From its quiet corner on North Sussex Street, The Laughing Lion stands as a beacon beckoning diners to come enjoy gastropub fare inside newly renovated bar and dining areas. Hanging lights illuminate walls clad in flat-screen TVs, artwork, and the portrait of a lion who, though he isn't laughing, probably thinks giraffes look hilarious. For a more intimate dining experience, the Blue room gives groups private, personalized service during nights on the town or special occasions. Live entertainment—from bands and DJs to standup comedians—fills the space with music and laughs on select nights throughout the week.
Aashirwad Palace & Martini Lounge’s gastronomic alchemists transmute the recipes and ingredients of subcontinental cooking to timelessly flavorful Indian dishes. Culinary adventures begin with bites from one of more than 20 appetizers such as the the chicken pakora’s spicy garlic-laced fritters or the Paneer Tika Sizzler’s homemade cheese-and-tandoori masala marinade. Entrees run the gamut of mealtime matter, ranging from vegetarian chana masala to spinach-packed lamb saag. A mild yogurt sauce and fresh coriander envelop the boneless-chicken korma, while the shrimp baigan's baked eggplant sizzles in a blend of herbs, spices, and fire-breathing shellfish. A dried-fruit garnish tops the navaratan korma, buttressed by mixed vegetables in a rich sauce made from members of the leafiest food groups. Grapes get tipsy in two glasses of wine, which quench throats and ably complements dishes.
Aromas of lamb simmering in curry and yogurt-marinated shrimp cooking in traditional clay ovens waft through the dining room of the aptly named Indian Aroma. Guests dig into vegetarian appetizers and entrees, such as paneer pakora––housemade indian cheese fritters and eggplant baked with herbs and spices––and enjoy tender lamb and goat entrees seasoned with rich indian spices. Chafing dishes line the stone-topped counters of the buffet area where diners may fill plates with fresh-baked naan and basmati rice before adjourning to tables by the flickering fireplace. The modern, minimalist decor is a contrast to the traditional Indian cuisine, with lacquered tables, a wood-paneled floor, and a wrought-iron-chandelier centerpiece that habitually reads over diners' shoulders.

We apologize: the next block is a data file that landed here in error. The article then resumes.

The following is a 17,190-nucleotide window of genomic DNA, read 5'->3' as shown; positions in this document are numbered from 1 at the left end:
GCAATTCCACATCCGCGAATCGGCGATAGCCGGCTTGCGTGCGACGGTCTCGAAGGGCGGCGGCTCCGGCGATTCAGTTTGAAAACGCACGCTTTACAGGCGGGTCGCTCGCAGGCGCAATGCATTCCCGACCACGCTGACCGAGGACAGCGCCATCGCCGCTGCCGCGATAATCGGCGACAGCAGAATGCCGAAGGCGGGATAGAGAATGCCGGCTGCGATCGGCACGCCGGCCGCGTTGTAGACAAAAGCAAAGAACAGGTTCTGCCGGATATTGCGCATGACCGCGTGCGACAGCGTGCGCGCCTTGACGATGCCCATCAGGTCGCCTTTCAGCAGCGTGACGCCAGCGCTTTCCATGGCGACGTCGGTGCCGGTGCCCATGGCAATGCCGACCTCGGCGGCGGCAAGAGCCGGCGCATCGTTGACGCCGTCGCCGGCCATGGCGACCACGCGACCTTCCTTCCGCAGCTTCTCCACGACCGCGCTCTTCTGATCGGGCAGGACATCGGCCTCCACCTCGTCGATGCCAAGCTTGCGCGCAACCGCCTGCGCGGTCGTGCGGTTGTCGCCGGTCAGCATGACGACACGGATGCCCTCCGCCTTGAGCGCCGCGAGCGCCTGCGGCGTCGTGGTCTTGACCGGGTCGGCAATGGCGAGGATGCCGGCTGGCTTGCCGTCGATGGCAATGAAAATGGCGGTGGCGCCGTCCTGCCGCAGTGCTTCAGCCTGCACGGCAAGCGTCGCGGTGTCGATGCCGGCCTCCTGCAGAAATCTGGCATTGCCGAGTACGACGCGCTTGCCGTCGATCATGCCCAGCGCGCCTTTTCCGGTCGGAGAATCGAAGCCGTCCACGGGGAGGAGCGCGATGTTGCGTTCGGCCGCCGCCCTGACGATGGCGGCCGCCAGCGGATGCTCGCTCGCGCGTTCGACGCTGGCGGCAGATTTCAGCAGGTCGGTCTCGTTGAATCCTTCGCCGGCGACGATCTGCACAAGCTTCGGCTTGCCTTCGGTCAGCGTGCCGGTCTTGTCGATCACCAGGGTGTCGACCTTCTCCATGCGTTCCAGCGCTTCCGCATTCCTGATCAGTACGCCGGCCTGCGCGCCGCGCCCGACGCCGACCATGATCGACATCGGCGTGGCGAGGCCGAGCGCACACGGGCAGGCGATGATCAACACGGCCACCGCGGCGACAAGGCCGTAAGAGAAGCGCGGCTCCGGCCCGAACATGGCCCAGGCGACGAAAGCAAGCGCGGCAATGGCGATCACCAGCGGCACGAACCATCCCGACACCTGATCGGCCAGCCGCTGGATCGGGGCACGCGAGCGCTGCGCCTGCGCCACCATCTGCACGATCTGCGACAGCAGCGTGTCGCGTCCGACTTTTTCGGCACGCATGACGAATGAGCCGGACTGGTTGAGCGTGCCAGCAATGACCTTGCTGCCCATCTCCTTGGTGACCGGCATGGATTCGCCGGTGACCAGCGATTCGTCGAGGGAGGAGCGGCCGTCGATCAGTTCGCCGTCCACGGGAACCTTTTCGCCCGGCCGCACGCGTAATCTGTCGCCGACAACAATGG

Music is a way of life at Taste Bar & Bistro, especially Thursday through Saturday nights, when the restaurant thumps to the sounds of karaoke, DJ music, or live jazz. But it’s Taste’s thoughtfully prepared pub food that draws crowds even before the musicians take the stage. The menu comprises small plates such as steamed littleneck clams and spicy calamari, as well as heartier entrees that include cheeseburgers and spaghetti and shrimp fra diavolo. Throughout festivities, bartenders mix specialty martinis and pour wines and draft beers that enliven dinner time or can be used to paint a smiley face on one’s shirt during happy hour.
One of the quicker ways to acclimate yourself to Reimei’s contemporary Japanese cuisine is to order the sushi pizza—it’s a scallion pancake that’s cut into triangles and loaded with chunks of spicy tuna, mango, and avocado. As a matter of fact, avocados are a fixture at the sushi bar, where chefs make use of them in 12 of the 14 specialty rolls (you also can choose ingredients to create your own roll). Other contemporary takes on Asian staples include fried rice served with lobster or taiwanese sausage, and prawns topped with macadamia nuts and honey.
An alternative to these offerings is Reimei’s hibachi cuisine. In a room with 10 grilling stations, skilled chefs spin their spatulas and perform culinary tricks as they prepare meat-heavy dishes such as swordfish, smoked duck, chilean sea bass, and maine lobster tail.
We make all of their own dressings, soups & sauces and Mozzarella by hand. Mozzarella Sticks are made from Fresh Mozzarella. Spedini, mozzarella sandwiched between ciabatta bread and served with anchovy or marinara sauce. Entrées include hard to find traditional items like Beef or Pork Braciole & Osso Bucco.